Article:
Defra bodies merge in effort to secure plant health

The Plant Health & Seeds Inspectorate (PHSI) is merging with other Defra bodies in an attempt to stop the spread of plant health crises across the UK.

The PHSI will combine with Plant Varieties & Seeds Division (PVS) and the Central Science Laboratory (CSL) to form the Regulatory Science Agency (RSA), which will operate from 1 April 2009 after a year in shadow form.

Becoming an agency will mean the body will have to be financially independent and will be less of a burden on cash-strapped Defra, of which it will still be part.

But growers are concerned about the move. Hampshire Rhododendron grower John Middleton said: "There is a lack of political accountability for this autonomous agency. To meet commercial targets, inspecting charges will rise. And what input will the trade have?"

HTA director general David Gwyther said: "We are extremely concerned by any risk that might be taken on plant health issues."

HTA business development director Tim Briercliffe added: "We recommended that the Pesticides Safety Directorate joined the new agency in order to keep a clear focus for the industry. From our point of view it is a shame that it has instead been moved to the Health & Safety Directorate.

"With regard to the new agency, it is critical to us and HTA members that there is a seamless transition. The change must not be used as an excuse to further cut resources devoted to horticulture. As the changes occur it is paramount that the industry is kept informed."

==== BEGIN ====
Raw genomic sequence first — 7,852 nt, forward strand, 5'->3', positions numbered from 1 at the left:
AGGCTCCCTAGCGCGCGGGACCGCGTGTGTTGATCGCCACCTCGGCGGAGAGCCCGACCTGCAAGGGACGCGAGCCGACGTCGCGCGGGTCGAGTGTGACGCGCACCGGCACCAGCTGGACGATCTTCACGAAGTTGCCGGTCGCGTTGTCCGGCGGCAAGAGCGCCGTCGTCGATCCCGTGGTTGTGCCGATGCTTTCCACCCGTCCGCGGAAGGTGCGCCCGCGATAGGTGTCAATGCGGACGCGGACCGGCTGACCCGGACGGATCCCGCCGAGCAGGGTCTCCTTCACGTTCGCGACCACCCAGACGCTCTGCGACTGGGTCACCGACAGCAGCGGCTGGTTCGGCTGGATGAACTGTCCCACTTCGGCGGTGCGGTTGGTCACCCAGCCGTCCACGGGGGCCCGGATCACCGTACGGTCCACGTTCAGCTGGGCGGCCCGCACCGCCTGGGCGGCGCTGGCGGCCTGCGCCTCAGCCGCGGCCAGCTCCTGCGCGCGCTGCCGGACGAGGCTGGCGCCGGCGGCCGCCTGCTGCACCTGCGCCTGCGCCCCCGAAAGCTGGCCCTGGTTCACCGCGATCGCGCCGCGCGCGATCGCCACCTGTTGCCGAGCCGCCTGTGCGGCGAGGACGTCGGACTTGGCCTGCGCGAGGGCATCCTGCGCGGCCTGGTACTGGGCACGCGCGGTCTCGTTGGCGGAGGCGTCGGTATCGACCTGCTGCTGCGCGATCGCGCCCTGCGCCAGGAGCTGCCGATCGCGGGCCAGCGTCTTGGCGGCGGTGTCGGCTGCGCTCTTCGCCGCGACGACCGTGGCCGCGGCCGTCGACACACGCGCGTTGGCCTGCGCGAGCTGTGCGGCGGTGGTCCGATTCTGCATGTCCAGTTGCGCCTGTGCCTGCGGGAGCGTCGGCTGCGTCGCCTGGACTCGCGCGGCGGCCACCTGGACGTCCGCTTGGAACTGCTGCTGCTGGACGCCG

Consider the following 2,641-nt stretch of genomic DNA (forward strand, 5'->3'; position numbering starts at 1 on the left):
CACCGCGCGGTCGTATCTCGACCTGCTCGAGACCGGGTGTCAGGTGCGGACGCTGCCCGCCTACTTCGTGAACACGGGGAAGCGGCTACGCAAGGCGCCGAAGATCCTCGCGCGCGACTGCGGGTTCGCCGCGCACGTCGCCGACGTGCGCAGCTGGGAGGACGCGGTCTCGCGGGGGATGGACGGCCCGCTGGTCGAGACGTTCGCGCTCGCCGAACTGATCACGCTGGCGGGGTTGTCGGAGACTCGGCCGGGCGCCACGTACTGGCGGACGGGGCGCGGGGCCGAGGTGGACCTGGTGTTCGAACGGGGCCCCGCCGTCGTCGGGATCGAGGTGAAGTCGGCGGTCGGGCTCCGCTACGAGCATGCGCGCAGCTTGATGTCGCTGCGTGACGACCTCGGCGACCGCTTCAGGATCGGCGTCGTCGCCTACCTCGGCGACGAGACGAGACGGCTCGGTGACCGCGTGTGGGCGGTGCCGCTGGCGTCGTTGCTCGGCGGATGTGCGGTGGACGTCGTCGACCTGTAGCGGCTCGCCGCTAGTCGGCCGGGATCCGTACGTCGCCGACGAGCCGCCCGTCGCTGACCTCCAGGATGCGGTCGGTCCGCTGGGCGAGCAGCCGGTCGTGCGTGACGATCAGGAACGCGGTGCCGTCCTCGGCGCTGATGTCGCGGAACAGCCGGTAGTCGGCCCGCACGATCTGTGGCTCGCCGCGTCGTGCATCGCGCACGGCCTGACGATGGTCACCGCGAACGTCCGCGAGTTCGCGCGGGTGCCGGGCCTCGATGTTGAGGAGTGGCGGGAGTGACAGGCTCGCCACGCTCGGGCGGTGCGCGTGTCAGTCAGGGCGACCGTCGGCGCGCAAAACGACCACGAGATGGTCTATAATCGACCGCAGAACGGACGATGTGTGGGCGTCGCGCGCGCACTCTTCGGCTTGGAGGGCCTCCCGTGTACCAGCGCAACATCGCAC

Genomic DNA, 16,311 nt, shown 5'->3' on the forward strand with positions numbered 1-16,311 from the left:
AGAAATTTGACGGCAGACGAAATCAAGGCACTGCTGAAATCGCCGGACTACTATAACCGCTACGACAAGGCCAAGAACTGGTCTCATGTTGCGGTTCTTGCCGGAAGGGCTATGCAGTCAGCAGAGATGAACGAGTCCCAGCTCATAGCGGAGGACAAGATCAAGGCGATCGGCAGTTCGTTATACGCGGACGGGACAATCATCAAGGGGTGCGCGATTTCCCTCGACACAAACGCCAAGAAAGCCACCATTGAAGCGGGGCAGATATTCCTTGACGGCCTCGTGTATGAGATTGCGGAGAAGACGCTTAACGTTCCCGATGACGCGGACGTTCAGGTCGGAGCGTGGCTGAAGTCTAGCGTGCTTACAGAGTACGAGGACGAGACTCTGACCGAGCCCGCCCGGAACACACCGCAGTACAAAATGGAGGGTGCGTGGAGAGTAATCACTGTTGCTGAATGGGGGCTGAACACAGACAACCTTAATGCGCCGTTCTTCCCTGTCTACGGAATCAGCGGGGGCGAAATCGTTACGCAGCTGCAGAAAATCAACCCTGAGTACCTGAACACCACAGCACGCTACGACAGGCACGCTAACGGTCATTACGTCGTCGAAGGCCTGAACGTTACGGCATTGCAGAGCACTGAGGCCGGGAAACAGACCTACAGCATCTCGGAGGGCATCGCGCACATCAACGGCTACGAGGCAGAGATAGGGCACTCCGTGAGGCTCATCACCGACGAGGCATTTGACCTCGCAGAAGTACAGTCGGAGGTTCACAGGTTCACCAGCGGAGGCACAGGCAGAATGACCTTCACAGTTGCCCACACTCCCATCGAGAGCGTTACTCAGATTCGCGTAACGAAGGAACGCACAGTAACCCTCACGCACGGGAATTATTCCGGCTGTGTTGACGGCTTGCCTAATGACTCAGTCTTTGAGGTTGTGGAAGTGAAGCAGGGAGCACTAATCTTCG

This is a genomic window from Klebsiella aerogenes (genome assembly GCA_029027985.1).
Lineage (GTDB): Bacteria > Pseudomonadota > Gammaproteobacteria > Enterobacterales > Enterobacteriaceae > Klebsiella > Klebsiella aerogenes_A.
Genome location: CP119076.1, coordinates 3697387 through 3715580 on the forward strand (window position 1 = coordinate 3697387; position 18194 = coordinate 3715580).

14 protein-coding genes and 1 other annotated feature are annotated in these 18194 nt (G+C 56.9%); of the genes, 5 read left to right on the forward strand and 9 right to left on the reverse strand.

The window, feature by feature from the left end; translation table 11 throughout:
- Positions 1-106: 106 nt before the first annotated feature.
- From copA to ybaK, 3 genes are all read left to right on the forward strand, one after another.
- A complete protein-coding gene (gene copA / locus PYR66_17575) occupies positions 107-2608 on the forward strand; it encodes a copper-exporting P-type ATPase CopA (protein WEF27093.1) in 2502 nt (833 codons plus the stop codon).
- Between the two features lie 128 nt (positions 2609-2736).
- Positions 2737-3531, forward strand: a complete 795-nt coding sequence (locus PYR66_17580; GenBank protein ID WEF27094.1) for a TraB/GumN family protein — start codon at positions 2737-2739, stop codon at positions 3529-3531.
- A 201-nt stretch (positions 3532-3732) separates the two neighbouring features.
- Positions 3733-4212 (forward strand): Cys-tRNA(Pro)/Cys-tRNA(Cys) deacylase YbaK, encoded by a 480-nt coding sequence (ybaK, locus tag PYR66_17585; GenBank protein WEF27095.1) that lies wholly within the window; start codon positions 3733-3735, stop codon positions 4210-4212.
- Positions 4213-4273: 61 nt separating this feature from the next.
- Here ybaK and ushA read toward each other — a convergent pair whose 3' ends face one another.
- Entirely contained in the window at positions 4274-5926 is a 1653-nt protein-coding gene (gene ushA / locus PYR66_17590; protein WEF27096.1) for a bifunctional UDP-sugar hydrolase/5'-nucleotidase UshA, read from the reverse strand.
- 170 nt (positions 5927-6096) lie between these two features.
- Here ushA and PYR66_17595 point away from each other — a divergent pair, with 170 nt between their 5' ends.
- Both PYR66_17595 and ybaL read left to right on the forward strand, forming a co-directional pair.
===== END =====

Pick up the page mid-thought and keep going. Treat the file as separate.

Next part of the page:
Defra appointed Adrian Belton as chief executive for the CSL and chief executive (designate) for the RSA on 1 March, at an advertised salary of £110,000 a year. Belton was previously executive director of operations at Natural England and formerly corporate director of Nottingham City Council.

Defra has yet to decide whether PHSI deputy director (plant and bee health) Stephen Hunter will keep his role. Chief plant health and seeds inspector Medwin Bew's post will be transferred to the RSA.

A Defra representative said PHSI has lost eight inspectors and about eight clerical staff in the past year. She added: "No PHSI posts are expected to be lost as a result of the creation of the RSA. Indeed, the PHSI is currently recruiting a number of new import inspectors and clerical staff."

A Phytophthora ramorum meeting is set for later this year. Defra, PHSI, Forest Research and growers will discuss compensation, liabilities and policies.


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